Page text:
A Co-op Welcome store in Nottingham has installed pioneering equipment which could slash electricity bills

It's not often you get an electric shock while opening an envelope, but that is effectively what happened to c-store owners across the country when they received last year's energy bills.
The hike in fuel prices took everyone by surprise, throwing carefully prepared budgets into chaos. Suddenly the store's lighting, heaters, air conditioning, chilled displays and freezers took on the look of energy-hungry monsters, eagerly sucking profits out of the business.
In recent weeks the power suppliers have shown some mercy with reductions in their rates, but with no prospect of a return to the prices of 12 months ago, and pressure on sales margins unlikely to ease any time soon, the retailer's response has to be to look at the running costs of electrical equipment.
It has been calculated that a 25% reduction in energy consumption is equivalent to a 5-10% increase in sales; a pretty convincing reason for action in itself, even without the environmental benefits of reducing power usage.
Most c-stores offering a full range of fresh and chilled goods have as many temperature zones as a small planet. Frozen foods and ready meals require a sub-zero cabinet, while chilled display cases keep fresh food and bottled drinks at optimum temperature. In many cases this requirement for cooling leaves a chill in the air - a result of cold air escaping from cabinets and flowing across the shop floor. This phenomenon of cold aisles is not only a terrific waste of energy, it is also likely to restrict the time customers spend in the section, maybe even in the store.
The Co-op Welcome (CWS) store at Sneinton Dale, Nottinghamshire, offers a glimpse of the energy-conscious future. For the past eight months it has been a guinea pig for a new piece of equipment that provides the store's heating, refrigeration and air-conditioning needs.
"Before we had the new installation there were times when you used to be able to see your breath in front of your face in here," says Brett Iantosca, duty manager at the store. "Customers used to complain about how cold it was, and you could see that they would hurry through the aisles and pick up what they needed without stopping to browse. It was difficult for the staff, too - they would stand behind the tills with their coats on, which isn't the most welcoming sight."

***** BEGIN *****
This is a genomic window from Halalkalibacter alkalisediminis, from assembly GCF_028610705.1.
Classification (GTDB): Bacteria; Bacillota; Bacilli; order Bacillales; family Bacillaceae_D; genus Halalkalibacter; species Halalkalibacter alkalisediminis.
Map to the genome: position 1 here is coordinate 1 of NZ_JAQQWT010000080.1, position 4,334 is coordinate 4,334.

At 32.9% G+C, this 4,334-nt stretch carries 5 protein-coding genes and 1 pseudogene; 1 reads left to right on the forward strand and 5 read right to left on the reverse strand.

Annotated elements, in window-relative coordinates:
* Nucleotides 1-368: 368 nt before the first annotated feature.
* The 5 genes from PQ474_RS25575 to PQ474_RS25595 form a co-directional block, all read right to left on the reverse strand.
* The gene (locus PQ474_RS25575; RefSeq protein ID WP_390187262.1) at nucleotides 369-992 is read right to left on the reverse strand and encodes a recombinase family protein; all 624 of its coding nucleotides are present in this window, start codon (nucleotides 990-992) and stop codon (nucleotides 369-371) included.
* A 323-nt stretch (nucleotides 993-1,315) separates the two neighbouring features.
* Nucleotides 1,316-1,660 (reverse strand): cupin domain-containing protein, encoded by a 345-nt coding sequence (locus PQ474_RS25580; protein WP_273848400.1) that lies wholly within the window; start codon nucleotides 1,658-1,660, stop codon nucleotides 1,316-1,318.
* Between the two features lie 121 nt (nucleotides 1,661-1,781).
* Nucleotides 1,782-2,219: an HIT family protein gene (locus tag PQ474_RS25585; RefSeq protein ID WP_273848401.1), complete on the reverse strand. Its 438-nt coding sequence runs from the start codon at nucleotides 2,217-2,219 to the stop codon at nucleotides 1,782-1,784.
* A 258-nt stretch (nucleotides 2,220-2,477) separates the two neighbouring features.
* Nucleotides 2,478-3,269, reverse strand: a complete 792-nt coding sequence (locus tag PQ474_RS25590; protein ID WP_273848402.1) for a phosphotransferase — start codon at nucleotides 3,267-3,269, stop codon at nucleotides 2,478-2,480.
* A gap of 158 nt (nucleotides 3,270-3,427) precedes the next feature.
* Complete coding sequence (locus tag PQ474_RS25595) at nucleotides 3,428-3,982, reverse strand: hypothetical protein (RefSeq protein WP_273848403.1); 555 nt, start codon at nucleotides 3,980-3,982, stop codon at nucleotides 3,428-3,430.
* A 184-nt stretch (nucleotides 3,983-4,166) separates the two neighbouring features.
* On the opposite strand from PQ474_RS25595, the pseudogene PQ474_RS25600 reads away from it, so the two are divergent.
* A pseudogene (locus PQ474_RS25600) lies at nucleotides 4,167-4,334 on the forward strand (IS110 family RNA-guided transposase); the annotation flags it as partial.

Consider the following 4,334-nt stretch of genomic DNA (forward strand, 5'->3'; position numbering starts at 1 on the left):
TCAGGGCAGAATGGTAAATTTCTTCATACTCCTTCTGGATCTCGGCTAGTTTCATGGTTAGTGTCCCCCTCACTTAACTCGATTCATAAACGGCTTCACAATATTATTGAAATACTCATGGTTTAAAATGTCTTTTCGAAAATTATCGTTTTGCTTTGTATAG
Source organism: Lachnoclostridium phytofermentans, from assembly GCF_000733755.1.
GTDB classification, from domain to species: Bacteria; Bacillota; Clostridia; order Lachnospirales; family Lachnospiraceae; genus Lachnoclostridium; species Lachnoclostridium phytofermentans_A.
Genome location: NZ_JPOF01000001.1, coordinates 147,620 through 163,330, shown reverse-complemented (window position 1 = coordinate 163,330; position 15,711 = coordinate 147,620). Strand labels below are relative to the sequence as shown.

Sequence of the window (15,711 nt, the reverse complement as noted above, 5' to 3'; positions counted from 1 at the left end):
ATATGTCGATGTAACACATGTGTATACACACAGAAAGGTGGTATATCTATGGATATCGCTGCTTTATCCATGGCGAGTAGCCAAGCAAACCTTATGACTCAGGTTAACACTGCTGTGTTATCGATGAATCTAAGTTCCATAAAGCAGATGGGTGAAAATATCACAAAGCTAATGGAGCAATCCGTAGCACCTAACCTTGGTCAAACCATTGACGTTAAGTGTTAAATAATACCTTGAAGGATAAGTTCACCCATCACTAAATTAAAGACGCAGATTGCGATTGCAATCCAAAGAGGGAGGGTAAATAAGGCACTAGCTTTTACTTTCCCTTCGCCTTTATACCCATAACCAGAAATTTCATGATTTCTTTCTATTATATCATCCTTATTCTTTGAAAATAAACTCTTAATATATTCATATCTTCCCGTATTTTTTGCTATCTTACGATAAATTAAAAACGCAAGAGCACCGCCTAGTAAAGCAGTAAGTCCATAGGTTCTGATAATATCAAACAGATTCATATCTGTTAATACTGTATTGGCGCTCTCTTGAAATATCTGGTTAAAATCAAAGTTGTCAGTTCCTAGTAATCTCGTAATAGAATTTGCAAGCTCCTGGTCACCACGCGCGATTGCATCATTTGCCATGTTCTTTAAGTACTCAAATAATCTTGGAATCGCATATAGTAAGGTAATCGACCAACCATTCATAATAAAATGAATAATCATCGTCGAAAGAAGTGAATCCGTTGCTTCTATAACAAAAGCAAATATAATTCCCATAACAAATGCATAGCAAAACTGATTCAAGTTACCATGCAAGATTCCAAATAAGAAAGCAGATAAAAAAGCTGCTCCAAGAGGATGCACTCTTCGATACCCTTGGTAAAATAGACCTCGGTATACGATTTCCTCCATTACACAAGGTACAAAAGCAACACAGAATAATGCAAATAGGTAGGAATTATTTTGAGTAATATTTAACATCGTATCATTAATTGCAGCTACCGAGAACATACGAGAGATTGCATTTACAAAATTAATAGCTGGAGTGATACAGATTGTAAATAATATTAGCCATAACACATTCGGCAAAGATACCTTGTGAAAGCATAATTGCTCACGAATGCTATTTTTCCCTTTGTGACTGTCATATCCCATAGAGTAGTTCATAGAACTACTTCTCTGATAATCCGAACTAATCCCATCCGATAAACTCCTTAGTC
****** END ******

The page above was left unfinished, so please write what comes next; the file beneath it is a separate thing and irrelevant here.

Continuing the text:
The solution at the time was to install infra-red heaters around the walls of the store, but it had limited success; not only did the heaters cause some product on the higher shelves to suffer, but they also meant that the store was, in effect, paying to re-heat air it had already paid to cool.
On top of that there was an electric overdoor heater, intended to provide an air curtain between the store and the street, but all too frequently it was used as additional heating for staff and customers.
Faced with irritated customers and out-of-control power consumption, Co-op Group technical consultant Bill Watson approached Daikin UK, one of the country's largest air conditioning manufacturers. Air conditioning is associated in most people's minds with cooling - keeping people comfortable in offices and shops - but in recent years the technology has outgrown this limited view. Sophisticated systems like Daikin's Conveni-pack can heat as well as cool, and cleverly reuse the heat rejected by chilled displays to warm other parts of the store. To put it in terms any retailer would recognise, it's two for the price of one.
Daikin's Mike Kocurek says that the Conveni-pack, although new to Europe, is well established in Japan. "This technology is perfect for c-stores about the 3,000sq ft mark because they have a unique mix of energy demands in a confined space, but are too small to merit the expense of the kind of equipment used in supermarkets," he adds.